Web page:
PC310039
Fitting In

I can’t remember ever wanting to look like anyone else.  I have always just wanted to be unique. Sure, I had a doctor blouse (remember them in the sixties–prompted by Dr. Kildare and Ben Casey?) and the later refinement of the the doctor blouse, the sissy blouse–merely a doctor blouse with ruffles added?  I also wore pedal pushers, madras and short skirts–all in their day.  But the purpose never was, as I recall, to look like everybody else.  It was because I liked the fashion, but wanted to be unique within that fashion.

In the past thirty years or so I haven’t really even known what the fashion was.  I just saw clothes and bought them because I liked them and they didn’t make me look fat! (Even if I was–ha.) I have friends who come to Mexico and buy the wonderful embroidered blouses, then tell me when they go home they never wear them because they just don’t seem “right” in Wyoming or even California!  This seems so weird to me.  If I like certain clothing, I wear it wherever it is climate appropriate.  Why would anyone want to wear what everyone else is wearing?

The same goes for hairstyles.  I don’t know what is “in.”  I just know when I have a hairstyle that makes me look like how I feel. Certain haircuts make me feel “right” and I am happy for the time it takes for them to grow out and for me to get a new haircut that isn’t right–such as the one I have now. I think perhaps this is why I never quite fit in anywhere until I went to a culture so foreign that I wasn’t expected to fit in and was accepted because I was different.  Somehow, the American culture has never quite evolved to the point where those who are different are accepted.  Perhaps that’s why I have always preferred to live abroad.

(The picture is from my New Years Eve poor taste party several years ago. I’ve staged these in three countries–so much fun.  In addition to dressing as tacky as possible, everyone brings a dish they are secretly embarrassed that they love, in spite of the fact that it isn’t “in style.”  Mac and cheese and homemade Twinkies and hostess cupcakes were three of the dishes.  Can’t remember the rest. If anyone pictured or who was there remembers, please comment!)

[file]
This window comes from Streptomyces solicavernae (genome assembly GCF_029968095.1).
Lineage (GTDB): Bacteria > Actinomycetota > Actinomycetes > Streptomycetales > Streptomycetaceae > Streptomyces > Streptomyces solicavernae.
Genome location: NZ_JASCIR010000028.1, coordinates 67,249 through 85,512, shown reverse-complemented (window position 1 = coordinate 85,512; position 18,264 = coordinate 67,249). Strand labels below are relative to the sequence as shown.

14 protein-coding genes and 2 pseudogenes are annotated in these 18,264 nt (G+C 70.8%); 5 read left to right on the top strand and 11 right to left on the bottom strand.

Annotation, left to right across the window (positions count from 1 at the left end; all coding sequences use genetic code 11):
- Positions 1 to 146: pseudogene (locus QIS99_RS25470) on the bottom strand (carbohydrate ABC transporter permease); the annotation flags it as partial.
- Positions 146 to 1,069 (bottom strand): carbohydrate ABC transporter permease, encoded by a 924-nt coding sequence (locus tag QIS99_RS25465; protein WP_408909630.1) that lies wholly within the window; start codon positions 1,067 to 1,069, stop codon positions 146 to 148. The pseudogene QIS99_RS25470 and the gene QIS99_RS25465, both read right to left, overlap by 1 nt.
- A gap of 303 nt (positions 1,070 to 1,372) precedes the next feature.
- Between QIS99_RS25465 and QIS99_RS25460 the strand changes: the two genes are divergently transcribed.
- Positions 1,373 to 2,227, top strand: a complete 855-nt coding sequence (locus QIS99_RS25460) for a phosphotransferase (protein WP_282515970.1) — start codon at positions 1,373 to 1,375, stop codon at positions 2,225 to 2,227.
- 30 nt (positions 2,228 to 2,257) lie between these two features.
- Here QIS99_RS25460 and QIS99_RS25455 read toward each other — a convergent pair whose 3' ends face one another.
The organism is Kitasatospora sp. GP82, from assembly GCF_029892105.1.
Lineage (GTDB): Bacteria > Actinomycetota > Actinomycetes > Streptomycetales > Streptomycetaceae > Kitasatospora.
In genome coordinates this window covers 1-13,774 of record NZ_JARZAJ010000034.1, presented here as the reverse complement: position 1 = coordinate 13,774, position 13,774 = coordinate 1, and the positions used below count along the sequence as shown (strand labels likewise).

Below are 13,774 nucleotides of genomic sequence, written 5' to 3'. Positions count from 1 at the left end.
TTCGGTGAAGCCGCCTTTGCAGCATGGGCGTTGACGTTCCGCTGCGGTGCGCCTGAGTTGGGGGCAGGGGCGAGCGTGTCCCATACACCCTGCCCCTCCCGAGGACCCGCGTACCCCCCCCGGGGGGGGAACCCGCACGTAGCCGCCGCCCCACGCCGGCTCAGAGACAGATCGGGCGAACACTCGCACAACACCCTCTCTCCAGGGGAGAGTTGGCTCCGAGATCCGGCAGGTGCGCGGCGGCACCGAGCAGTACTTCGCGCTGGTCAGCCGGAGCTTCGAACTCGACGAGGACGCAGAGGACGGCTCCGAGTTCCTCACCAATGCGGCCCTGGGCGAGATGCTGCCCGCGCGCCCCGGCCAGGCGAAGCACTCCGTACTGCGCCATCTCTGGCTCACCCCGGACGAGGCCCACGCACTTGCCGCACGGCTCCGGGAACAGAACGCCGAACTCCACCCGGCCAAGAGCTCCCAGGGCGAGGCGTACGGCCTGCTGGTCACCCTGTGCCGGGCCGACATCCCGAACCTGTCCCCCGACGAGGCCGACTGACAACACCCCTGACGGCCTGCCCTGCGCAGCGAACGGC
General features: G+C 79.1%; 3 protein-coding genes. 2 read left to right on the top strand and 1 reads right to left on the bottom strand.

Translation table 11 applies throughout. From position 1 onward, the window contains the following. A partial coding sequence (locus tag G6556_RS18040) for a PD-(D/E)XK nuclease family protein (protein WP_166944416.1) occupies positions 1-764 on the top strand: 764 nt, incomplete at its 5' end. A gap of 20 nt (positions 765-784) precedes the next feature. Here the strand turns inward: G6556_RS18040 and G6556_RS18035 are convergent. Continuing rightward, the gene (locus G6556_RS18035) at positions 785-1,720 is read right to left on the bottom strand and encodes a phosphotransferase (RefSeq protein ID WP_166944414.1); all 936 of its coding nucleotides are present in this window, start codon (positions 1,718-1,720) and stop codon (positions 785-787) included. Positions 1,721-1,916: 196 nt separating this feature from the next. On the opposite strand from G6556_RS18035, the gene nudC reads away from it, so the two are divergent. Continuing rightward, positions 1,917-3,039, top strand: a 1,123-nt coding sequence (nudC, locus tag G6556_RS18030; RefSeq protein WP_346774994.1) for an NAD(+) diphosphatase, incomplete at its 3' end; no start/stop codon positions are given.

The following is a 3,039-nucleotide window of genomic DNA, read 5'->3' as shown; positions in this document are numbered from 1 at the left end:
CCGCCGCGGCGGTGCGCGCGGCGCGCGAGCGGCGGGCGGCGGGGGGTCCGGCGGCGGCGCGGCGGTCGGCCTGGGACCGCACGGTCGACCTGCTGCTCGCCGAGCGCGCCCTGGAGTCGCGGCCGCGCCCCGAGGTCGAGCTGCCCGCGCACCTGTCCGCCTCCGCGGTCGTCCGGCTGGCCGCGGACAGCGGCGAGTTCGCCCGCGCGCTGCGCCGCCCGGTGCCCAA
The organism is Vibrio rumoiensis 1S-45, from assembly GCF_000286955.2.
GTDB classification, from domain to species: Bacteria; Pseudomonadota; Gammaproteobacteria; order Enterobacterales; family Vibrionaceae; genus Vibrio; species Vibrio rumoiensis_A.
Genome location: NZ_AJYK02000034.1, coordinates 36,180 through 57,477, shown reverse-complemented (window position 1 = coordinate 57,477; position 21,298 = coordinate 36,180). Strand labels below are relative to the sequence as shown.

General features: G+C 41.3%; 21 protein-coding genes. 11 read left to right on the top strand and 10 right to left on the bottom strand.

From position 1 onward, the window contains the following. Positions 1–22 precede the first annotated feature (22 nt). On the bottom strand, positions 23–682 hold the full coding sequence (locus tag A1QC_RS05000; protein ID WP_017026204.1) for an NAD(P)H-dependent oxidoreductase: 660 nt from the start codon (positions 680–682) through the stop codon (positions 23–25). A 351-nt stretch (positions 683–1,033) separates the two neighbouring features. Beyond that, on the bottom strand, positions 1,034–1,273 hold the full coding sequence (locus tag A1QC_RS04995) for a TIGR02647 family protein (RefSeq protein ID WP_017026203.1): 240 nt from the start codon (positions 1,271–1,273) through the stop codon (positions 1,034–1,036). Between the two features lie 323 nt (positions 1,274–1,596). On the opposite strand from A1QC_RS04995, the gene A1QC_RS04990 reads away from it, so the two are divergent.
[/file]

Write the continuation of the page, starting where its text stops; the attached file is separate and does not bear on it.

In response to The Daily Post’s writing prompt: “Style Icon.” Describe your personal style, however you’d like to interpret that — your clothing style, your communication style, your hair style, your eating style, anything.

19 thoughts on “Fitting In

  1. Olga

    I remember going to a hair dresser years ago and being told to never wear my hair longer than my chin because of the roundness of my face. Well, now that I’m no longer doing the “right” thing to look good for work, I feel more like myself with longer hair. Cheers to being yourself and following your own style.

    Like

    Reply
    1. lifelessons Post author

      In a way, in concept, but most minorities who come here in great numbers experience a sort of pressure to fit in , I think. If they strongly maintain their own culture, I think there is a sort of nonacceptance on the part of the established society. This was true of the Irish, Chinese, Jewish, Puerto Rican, Mexican, Mung, Vietnamese and Somalian immigrants. When the U.S. is described as the great melting pot, the expectation is that immigrants will melt in and mingle, but this is often not true and prejudice results. Not on my part. I love the diversity. But this is not the way that everyone thinks.

      Liked by 1 person

      Reply
  2. granonine

    Seems to me most of my friends tried very hard to be different from “The Establishment,” but they were all different the same way. Few people have the courage to dress the way they want to, no matter what. At this point in my life, I dress how I want to, and I don’t care if the fashionistas like it or not 🙂